CERVICAL ESOPHAGUS: INTRODUCTION
Techniques and Relevant Aspects
The cervical esophagus is studied in essentially the same manner as the neck is generally evaluated with magnetic resonance imaging (MRI) and computed tomography (CT). There is little or no use for ultrasound in studying the esophagus unless endoluminal ultrasound is considered, but the use of that technique is beyond the scope of this resource. The principles of using these studies are reviewed in Chapter 149. Specific problem-driven protocols for CT and MRI are presented in Appendixes A and B.
The approach with radionuclide studies depends on the aim of the examination. Most of the current usage is limited to cancer evaluation with fluorine-18 2-fluoro-2-deoxy-D-glucose positron emission tomography (FDG-PET).
Pros and Cons
Indications for Study
Evaluating the Extent of Known Cervical Esophageal Cancer and Related Regional Lymph Node Metastases
Both CT and magnetic resonance (MR) can supply information needed by the clinician for optimal treatment planning. CT studies are easier to execute and are more reproducible than MRI because of the short data acquisition time that results in less image motion degradation; however, this is much less a problem in the low neck than in the upper part of the infrahyoid neck. Multidetector computed tomography (MDCT) systems also now offer high-quality multiplanar imaging, with the image quality equal to or exceeding that of multiplanar MR images. MRI has a distinct advantage for evaluating invasion of surrounding structures including the larynx, hypopharynx, trachea, thyroid gland, and carotid artery.
Evaluation of Submucosal or Periesophageal Masses of Uncertain Etiology
Both CT and MR can be used to demonstrate the presence, nature, and extent of a submucosal mass lesion. In most cases, a CT study is adequate for all of these tasks. A variety of sometimes unusual lesions, either benign or malignant, can be encountered in this clinical context. As the initial biopsy results may be inconclusive or negative, MR may be used in an attempt to further characterize the lesion. In young patients, MR might be preferred because of the absence of ionizing radiation.
Throat Pain, Dysphagia, and Odynophagia
CT is the preferred modality for these studies since it not only provides a good evaluation of the cervical esophagus but also the hypopharynx and surrounding structures that might lead to such symptoms. Adjunctive MRI may be used instead of MRI or in cases wherein CT is suspicious but not definitive for the diagnosis of a mass that might be related to the esophagus. Neither study excludes mucosal disease, which certainly can cause such symptoms.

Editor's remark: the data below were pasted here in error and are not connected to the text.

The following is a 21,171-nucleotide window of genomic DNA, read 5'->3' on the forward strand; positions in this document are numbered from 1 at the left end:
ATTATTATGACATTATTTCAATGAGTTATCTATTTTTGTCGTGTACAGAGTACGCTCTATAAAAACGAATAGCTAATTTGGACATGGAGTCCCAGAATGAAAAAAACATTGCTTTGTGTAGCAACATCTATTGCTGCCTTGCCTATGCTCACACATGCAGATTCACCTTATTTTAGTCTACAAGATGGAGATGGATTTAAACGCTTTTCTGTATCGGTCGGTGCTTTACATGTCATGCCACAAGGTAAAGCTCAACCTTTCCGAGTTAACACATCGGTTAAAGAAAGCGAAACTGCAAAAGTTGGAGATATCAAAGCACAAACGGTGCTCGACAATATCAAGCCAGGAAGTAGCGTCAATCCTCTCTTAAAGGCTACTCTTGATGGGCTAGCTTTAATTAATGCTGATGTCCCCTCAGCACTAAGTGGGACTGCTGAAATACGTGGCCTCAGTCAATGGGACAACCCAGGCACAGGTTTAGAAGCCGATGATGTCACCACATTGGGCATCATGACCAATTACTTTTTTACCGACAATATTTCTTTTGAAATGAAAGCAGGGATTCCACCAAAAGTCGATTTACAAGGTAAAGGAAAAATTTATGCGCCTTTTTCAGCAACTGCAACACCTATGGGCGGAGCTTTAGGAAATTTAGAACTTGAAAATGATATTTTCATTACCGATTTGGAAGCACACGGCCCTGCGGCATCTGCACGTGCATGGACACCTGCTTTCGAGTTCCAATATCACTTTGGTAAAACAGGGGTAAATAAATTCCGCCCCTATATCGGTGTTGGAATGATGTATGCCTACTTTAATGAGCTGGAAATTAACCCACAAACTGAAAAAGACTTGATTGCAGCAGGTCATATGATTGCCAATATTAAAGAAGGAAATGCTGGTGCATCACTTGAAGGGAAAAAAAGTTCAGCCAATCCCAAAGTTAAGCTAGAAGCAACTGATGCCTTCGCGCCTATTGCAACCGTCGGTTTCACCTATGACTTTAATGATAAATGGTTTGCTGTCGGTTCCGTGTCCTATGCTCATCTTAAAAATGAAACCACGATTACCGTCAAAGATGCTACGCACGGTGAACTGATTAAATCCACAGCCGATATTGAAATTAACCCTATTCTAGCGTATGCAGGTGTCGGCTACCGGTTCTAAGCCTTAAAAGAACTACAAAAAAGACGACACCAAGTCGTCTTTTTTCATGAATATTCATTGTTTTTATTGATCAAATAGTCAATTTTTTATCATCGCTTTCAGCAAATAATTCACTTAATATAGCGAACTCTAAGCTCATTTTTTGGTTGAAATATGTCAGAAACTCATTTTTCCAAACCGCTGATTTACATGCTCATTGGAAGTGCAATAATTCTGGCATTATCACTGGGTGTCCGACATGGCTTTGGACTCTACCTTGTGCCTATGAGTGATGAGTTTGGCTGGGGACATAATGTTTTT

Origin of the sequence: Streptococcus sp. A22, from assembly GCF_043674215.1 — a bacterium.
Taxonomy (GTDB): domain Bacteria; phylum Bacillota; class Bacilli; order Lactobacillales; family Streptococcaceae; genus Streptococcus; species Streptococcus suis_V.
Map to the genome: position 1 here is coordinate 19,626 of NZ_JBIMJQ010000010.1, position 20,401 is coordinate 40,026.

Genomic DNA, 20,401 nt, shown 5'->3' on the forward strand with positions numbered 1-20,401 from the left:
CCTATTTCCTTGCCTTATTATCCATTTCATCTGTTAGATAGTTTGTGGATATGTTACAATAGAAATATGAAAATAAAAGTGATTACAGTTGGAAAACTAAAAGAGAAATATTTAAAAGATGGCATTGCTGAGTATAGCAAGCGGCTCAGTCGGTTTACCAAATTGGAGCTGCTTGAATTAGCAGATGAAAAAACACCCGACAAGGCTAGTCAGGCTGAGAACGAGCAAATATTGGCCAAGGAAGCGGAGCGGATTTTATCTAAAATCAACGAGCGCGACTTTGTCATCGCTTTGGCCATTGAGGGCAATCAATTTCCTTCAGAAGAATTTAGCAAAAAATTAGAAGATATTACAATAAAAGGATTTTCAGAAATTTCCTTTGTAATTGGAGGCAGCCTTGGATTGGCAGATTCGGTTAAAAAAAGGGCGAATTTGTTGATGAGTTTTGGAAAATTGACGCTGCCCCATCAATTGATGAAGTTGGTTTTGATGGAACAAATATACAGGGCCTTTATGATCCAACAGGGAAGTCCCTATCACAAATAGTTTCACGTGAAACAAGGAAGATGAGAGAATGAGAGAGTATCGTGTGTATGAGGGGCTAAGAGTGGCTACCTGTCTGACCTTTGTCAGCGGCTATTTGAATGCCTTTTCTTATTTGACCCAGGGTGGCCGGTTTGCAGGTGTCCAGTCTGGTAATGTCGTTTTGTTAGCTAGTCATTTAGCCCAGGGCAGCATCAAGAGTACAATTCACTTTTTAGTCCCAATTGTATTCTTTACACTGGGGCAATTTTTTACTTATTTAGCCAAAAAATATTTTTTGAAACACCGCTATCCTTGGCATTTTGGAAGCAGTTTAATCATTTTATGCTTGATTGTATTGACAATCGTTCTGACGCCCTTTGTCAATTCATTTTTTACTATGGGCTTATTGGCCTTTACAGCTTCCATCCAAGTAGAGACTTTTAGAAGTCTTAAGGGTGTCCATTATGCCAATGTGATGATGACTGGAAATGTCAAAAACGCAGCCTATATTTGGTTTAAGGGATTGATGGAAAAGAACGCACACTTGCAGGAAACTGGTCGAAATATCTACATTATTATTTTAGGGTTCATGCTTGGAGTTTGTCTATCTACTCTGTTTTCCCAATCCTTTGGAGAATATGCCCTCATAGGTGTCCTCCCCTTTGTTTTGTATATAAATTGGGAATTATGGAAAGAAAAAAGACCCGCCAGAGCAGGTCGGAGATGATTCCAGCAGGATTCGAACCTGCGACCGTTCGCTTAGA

CT is the preferred modality for this study, as it can be performed more simply than MRI in the acute or immediate subacute clinical setting. It simultaneously allows a thorough evaluation of the other neck structures, including soft tissue injury that might be associated with pharyngeal tears, vascular injury, and cervical spine injuries, among others. It is also better for identifying gas and retained foreign bodies; this is especially useful in the evaluation of a potentially swallowed foreign body.
Water-soluble contrast and barium studies remain the preferred studies for gross screening for perforations or false passages, functional disorders, and mucosal lesions.
The junctions of the larynx and trachea, as well as that of the esophagus and hypopharynx, occur at the same level in the visceral compartment of the infrahyoid neck (Figs. 221.1–221.3). The cricoid cartilage is its most prominent landmark and easy-to-recognize structure to identify this transition. The cricoid is easily recognized as it surrounds the airway posteriorly since it is the only complete ring in the airway.
The hypopharyngeal walls are continuous with the cervical esophagus below (Figs. 221.1–221.4). The transition to cervical esophagus begins below the arytenoids and is about 3 to 4 cm in length; this is the postcricoid portion of the hypopharynx (Figs. 221.1–221.3). The lower 1 to 2 cm of this is often referred to as the cricopharyngeus muscle. Like the Passavant ridge, this is really only a specialized sphincterlike area of the inferior constrictor, and the “cricopharyngeus muscle” is not really a separate muscle. It is a functional zone of the inferior constrictor. There are natural areas of dehiscence where these muscles overlap and are penetrated by neurovascular bundles. The best known of these is the Killian-Jamieson area at the lowermost portion of the inferior constrictor muscle, which is the site of origin of a Zenker diverticulum. There has been much description of the exact anatomy responsible for diverticuli in this region. It is likely enough that the diagnostic imager understands that these occur at the esophageal verge or inlet (Fig. 221.5).